Discussion

Microsoft and Facebook Complete 160Tbps Transatlantic Undersea Cable

Much of our data and connected services live in the cloud, but most of our access to them from around the world (about 99 percent, in fact ) is actually made possible by submarine cables laid on ocean floors, thousands of feet below sea level. Now, more than 17,000 feet below the ocean's surface lies the "most technologically advanced subsea cable," providing up to 160 terabits (Tbps) of data per second, and it’s all thanks to Facebook, Microsoft, and Spanish telecommunication company Telxius.

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With the Marea project, the two aforementioned tech giants collaborated with Spanish telecom infrastructure firm Telxius to lay an undersea cable that’s 6,600 kilometers (~4,000 miles) long between the Virginia Beach in the US and Bilbao, Spain, to transmit data at a speed of up to 160 terabits per second. For reference, that’s about 20,000 hours’ worth of Netflix HD video. Microsoft says this cable is the most technologically advanced one of the lot and is the highest-capacity cable in the world; it can be upgraded to support higher bandwidth in the future.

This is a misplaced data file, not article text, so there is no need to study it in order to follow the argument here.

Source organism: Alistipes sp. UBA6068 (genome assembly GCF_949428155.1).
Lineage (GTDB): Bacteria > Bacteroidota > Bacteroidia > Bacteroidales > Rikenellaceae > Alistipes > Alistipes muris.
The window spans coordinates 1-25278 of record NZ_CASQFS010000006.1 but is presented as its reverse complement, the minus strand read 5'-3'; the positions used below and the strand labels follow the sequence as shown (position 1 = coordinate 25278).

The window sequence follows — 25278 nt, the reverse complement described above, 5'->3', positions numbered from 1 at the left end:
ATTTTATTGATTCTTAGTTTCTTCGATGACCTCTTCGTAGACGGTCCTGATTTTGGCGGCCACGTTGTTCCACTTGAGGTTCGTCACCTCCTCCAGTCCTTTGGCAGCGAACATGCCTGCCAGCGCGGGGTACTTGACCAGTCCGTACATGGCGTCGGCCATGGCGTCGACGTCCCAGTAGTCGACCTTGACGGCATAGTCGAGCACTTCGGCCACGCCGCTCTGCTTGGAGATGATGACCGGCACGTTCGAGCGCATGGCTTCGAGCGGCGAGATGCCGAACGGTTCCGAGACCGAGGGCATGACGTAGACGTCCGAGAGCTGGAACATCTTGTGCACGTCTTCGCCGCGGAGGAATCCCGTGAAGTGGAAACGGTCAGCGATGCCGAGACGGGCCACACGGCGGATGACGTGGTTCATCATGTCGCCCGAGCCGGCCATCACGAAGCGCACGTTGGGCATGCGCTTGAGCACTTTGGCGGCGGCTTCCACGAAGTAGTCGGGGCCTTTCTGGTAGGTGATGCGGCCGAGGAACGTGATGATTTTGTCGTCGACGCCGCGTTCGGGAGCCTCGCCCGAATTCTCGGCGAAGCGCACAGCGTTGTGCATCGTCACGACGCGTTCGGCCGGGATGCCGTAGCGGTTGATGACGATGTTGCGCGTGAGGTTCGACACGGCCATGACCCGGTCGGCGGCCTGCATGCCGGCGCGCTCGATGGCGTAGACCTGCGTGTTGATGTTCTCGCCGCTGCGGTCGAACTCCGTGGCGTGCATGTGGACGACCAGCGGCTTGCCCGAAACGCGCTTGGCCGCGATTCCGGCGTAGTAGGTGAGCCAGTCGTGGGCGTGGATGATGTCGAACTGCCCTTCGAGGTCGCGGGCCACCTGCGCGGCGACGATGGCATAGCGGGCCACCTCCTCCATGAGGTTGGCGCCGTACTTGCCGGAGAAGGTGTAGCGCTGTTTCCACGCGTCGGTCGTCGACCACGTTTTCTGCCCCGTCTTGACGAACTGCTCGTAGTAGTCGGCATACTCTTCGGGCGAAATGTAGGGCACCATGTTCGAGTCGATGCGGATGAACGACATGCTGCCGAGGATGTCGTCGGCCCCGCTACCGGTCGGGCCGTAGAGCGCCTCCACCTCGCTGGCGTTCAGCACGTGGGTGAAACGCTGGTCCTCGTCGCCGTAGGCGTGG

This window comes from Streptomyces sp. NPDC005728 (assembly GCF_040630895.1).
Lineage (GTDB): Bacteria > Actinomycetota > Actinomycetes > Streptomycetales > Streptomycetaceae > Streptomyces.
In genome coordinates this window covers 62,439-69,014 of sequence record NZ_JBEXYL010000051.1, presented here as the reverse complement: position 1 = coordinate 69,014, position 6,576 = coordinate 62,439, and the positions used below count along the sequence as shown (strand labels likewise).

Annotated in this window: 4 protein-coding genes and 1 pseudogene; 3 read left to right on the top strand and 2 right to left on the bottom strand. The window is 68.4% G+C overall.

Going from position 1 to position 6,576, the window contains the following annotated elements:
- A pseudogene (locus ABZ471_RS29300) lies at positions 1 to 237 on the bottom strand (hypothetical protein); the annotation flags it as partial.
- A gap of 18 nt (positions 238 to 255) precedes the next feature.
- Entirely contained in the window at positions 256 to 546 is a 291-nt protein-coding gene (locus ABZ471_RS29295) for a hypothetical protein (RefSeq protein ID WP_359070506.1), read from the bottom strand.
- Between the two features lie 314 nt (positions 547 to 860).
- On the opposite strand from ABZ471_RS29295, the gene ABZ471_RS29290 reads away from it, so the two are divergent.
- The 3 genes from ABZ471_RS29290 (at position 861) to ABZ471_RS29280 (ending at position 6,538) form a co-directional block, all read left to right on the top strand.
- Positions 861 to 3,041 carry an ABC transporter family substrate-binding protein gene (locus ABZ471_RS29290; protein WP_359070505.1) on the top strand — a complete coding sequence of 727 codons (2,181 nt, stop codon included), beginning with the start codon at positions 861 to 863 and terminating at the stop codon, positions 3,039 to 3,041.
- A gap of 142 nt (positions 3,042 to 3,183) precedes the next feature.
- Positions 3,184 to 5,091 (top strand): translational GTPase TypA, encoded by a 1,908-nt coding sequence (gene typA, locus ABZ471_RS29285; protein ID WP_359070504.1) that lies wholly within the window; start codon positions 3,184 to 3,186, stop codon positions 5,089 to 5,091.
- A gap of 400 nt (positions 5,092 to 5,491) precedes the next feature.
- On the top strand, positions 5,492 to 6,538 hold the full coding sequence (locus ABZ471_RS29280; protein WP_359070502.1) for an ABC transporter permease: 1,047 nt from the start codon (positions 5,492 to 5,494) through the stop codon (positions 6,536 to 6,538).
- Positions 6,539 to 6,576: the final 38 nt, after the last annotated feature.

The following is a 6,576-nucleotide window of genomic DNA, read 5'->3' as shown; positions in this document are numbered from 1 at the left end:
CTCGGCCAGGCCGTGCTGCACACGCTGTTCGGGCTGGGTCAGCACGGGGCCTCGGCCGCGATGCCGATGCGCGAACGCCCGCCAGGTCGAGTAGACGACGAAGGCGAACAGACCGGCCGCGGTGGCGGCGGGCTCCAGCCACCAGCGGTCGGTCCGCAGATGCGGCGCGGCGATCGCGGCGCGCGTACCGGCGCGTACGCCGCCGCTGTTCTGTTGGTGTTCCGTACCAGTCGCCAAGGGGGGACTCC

Discussion

NVIDIA: Crypto Demand for GPUs Very Strong, but Could Cool in December

Analysts are reiterating the fact that GPU sales this quarter are doing better than expected thanks to crypto-currency demand among those who use GPUs to "mine" bitcoin and other currencies: demand, however, may cool next quarter due to crypto bans and DRAM shortages.

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The GPU/motherboard OEMs noted GPU pricing was up ~25% in the last six months. They also noted zero inventory of GPUs in the channel and constrained short DRAM supply and pricing also affecting GPU shipments. Coming off a very strong SepQ, there are also expectations in the supply chain that DecQ GPU sales could be muted in pricing and demand on recent cryptocurrency bans and DRAM shortages.

Discussion

Synthetic Muscle Breakthrough Could Lead to "Lifelike" Robots